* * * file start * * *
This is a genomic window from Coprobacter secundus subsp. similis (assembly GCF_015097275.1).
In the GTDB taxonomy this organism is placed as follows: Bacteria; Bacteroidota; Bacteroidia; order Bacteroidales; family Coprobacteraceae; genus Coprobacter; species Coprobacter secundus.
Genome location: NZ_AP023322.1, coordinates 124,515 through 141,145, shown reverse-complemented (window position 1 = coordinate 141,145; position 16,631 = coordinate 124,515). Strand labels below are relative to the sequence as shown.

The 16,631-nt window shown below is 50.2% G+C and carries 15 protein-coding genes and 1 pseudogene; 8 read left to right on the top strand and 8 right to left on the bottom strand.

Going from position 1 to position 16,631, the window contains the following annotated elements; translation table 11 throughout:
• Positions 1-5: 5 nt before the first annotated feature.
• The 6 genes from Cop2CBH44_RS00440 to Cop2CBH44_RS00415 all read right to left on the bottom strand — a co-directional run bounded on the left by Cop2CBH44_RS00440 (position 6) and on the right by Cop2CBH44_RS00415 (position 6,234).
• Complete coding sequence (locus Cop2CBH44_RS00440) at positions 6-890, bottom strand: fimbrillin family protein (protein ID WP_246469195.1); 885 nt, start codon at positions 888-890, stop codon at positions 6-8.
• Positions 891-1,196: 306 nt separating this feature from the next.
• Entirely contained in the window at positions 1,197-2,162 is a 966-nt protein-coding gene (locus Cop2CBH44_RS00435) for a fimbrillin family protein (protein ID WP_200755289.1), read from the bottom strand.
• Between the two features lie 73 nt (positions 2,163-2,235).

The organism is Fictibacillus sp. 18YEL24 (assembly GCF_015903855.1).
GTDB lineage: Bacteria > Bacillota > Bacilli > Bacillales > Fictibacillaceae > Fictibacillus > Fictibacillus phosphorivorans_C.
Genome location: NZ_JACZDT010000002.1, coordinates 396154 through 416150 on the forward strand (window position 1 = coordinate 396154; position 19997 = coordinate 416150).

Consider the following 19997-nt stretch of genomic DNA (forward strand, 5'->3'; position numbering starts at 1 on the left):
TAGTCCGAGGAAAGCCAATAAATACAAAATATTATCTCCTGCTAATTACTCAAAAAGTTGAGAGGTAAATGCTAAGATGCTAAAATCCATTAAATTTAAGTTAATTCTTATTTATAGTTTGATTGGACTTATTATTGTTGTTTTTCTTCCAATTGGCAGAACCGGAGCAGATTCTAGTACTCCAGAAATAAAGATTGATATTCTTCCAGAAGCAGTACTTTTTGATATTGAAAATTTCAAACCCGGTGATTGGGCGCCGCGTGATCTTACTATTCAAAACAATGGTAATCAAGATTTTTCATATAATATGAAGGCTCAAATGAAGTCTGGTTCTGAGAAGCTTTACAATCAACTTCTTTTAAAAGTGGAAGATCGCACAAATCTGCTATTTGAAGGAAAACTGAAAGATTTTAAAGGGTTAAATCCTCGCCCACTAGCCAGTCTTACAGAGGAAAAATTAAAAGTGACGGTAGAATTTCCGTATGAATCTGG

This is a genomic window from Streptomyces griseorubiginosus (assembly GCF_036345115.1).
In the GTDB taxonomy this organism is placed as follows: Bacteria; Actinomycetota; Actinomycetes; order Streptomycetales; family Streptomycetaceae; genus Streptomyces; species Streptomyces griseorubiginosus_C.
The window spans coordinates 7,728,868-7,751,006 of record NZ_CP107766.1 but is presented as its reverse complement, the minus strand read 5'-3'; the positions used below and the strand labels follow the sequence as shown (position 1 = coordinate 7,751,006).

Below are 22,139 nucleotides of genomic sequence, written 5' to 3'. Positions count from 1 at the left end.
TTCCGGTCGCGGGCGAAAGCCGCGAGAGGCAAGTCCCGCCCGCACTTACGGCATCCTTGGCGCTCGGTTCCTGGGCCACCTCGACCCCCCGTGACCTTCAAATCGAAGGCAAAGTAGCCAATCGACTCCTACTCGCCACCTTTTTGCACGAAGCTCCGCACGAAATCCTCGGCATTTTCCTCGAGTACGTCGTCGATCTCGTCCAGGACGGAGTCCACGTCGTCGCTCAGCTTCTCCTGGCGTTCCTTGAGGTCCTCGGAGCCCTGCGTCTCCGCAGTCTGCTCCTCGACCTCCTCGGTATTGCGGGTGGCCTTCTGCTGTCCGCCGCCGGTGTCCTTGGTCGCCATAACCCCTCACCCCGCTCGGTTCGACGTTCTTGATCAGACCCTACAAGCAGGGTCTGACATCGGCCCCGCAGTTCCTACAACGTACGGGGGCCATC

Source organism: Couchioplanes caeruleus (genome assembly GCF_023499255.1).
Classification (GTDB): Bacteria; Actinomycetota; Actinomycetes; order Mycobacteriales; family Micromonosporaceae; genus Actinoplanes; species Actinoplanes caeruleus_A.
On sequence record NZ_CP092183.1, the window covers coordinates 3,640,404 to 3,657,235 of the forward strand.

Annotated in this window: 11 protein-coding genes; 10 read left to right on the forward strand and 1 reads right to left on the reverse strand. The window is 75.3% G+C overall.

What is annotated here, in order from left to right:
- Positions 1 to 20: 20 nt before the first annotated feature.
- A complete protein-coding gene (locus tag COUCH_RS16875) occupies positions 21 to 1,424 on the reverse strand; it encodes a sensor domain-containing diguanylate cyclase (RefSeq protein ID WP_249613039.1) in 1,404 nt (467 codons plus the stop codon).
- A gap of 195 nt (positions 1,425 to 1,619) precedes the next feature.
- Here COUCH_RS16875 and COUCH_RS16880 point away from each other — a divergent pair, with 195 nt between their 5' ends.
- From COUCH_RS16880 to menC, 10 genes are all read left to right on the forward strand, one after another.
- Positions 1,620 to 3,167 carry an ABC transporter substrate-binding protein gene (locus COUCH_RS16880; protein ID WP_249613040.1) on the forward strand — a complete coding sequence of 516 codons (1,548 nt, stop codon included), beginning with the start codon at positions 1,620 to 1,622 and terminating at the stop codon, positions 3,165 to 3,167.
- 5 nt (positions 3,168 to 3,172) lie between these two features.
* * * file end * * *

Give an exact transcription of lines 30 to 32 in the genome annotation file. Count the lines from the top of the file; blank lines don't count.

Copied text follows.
- Here COUCH_RS16875 and COUCH_RS16880 point away from each other — a divergent pair, with 195 nt between their 5' ends.
- From COUCH_RS16880 to menC, 10 genes are all read left to right on the forward strand, one after another.
- Positions 1,620 to 3,167 carry an ABC transporter substrate-binding protein gene (locus COUCH_RS16880; protein ID WP_249613040.1) on the forward strand — a complete coding sequence of 516 codons (1,548 nt, stop codon included), beginning with the start codon at positions 1,620 to 1,622 and terminating at the stop codon, positions 3,165 to 3,167.